b. Theatr. The action of committing to memory one's part in a play. Hence, to have or be a quick, slow, etc. study, to be quick, slow, etc. in learning by heart; also transf. in general contexts.
  • 7. a. That which is studied; the object of one's study. Chiefly with possessive.
b. Something worth studying, or that requires to be studied; an object presenting effects of colour (and the like) attractive to an artist. Hence applied to the face registering an expression of incredulity, etc. (colloq.).
  • 8. a. A room in a house or other building, furnished with books, and used for private study, reading, writing, or the like. Often applied to ‘the private room or office of the master of a house, however it may be used’ (Cent. Dict.). In Public Schools (and other large schools), the private room for study and other occupations of one or more boys.
b. A room or cupboard containing books, etc.
c. The books contained in a ‘study’ (sense 8, 8b); a student's collection of books, etc.; a private library. Often a study of books. Obs.
d. The office or place of business of a professional man. (= F. étude.) Obs.
  • 9. A seat of learning. general study, study general (= med.L. studium generale), a university.
  • 10. a. An artistic production executed for the sake of acquiring skill or knowledge, or to serve as a preparation for future work; a careful preliminary sketch for a work of art, or (more usually) for some detail or portion of it; an artist's pictorial record of his observation of some object, incident, or effect, or of something that occurs to his mind, intended for his own guidance in his subsequent work. Also, occas., a drawing, painting, or piece of sculpture aiming to bring out the characteristics of the object represented, as they are revealed by especially careful observation.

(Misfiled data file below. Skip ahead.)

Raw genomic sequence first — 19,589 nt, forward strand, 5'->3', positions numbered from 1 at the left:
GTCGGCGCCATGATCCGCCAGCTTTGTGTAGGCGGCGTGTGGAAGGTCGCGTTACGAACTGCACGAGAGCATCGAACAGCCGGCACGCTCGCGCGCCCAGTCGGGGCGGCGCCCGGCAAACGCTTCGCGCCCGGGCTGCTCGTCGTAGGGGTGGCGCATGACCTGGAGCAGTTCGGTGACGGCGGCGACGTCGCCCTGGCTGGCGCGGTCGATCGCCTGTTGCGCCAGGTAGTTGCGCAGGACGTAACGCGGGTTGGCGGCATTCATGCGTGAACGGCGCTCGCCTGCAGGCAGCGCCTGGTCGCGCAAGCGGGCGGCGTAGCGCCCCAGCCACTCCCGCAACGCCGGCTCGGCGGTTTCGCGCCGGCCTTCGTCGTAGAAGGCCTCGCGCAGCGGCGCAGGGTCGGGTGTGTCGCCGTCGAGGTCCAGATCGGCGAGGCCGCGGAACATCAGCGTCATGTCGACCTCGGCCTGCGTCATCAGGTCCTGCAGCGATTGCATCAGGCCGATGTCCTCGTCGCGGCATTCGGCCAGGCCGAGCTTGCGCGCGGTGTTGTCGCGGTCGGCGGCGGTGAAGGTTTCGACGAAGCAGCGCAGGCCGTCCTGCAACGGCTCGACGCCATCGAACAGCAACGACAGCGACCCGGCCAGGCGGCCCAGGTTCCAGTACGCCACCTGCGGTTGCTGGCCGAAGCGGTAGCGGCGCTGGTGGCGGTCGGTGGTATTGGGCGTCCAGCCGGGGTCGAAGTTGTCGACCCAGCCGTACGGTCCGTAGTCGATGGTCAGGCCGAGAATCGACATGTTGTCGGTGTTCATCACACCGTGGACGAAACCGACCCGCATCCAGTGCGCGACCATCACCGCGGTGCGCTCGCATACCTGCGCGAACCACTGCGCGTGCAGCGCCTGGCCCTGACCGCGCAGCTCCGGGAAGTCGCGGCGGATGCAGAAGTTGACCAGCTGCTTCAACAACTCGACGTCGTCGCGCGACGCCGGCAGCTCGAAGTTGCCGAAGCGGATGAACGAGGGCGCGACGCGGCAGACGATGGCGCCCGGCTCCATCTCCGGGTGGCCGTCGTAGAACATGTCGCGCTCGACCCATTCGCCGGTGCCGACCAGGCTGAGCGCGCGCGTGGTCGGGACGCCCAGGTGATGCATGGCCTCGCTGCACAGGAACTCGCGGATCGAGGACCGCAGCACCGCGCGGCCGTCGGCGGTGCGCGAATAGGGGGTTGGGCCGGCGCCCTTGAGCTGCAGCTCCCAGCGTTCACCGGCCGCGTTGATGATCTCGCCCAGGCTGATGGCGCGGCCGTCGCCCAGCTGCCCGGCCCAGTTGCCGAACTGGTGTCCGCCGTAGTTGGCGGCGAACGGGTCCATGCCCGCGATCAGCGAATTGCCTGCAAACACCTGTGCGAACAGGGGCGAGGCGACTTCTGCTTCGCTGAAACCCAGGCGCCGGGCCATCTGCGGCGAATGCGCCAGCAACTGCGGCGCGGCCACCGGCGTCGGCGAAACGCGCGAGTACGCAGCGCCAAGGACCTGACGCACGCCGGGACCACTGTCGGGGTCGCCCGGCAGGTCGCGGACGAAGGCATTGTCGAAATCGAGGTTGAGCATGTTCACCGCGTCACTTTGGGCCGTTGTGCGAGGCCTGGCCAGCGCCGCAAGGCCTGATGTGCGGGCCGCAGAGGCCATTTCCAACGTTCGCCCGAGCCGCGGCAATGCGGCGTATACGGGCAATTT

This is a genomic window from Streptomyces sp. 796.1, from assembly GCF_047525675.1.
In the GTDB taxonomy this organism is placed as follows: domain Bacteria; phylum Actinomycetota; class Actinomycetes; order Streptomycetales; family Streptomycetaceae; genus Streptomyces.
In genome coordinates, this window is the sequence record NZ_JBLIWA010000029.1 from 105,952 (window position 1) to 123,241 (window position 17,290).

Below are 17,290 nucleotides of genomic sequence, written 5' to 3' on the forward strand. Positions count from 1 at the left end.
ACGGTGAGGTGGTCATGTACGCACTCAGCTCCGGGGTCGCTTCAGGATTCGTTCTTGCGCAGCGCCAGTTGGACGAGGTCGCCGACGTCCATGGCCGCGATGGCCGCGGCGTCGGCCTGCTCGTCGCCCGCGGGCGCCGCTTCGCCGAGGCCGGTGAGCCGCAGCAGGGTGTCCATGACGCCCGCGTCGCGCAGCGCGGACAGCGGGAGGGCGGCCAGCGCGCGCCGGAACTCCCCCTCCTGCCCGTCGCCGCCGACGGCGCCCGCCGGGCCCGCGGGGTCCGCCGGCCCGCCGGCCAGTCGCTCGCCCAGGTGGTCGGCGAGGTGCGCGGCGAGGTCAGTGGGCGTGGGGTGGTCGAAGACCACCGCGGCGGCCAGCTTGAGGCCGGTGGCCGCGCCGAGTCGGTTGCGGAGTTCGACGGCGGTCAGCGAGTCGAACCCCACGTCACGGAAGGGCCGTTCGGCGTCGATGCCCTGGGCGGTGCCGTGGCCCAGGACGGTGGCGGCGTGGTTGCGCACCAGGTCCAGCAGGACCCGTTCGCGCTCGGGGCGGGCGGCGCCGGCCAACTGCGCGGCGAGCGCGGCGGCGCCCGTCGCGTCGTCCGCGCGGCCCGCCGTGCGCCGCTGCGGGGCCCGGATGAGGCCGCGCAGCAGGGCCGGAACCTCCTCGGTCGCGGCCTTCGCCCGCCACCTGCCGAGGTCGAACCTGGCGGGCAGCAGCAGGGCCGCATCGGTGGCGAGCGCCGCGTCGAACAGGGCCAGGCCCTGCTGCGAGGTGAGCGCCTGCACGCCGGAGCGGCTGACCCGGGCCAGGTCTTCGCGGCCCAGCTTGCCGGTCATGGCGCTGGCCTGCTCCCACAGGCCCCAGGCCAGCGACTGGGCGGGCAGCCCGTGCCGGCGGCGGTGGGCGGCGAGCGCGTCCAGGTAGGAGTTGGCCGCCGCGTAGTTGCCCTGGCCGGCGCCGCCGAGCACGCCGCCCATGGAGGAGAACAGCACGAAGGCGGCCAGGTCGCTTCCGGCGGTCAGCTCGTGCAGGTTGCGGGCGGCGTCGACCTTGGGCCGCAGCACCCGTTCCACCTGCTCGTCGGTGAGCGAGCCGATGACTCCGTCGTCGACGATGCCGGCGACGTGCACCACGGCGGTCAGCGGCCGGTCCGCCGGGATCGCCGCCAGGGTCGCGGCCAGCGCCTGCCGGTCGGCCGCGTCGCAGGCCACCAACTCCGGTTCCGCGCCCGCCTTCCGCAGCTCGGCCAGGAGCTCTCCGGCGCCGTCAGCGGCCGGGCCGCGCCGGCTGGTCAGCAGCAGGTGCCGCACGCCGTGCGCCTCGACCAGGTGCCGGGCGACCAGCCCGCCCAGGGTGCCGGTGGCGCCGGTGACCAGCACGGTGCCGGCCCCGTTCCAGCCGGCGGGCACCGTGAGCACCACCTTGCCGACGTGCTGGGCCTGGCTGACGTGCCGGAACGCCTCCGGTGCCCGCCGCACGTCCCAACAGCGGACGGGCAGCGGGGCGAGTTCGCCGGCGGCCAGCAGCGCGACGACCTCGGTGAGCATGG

b. A discourse or literary composition devoted to the detailed consideration of some question, or the minute description of some object; a literary work executed as an exercise or as an experiment in some particular style or mode of treatment.


Intransitive uses

  • 1. a. To apply the mind to the acquisition of learning, whether by means of books, observation, or experiment. Const. in, on, upon (a book, a branch of learning). See also sense 1d.
b. quasi-refl. with complement.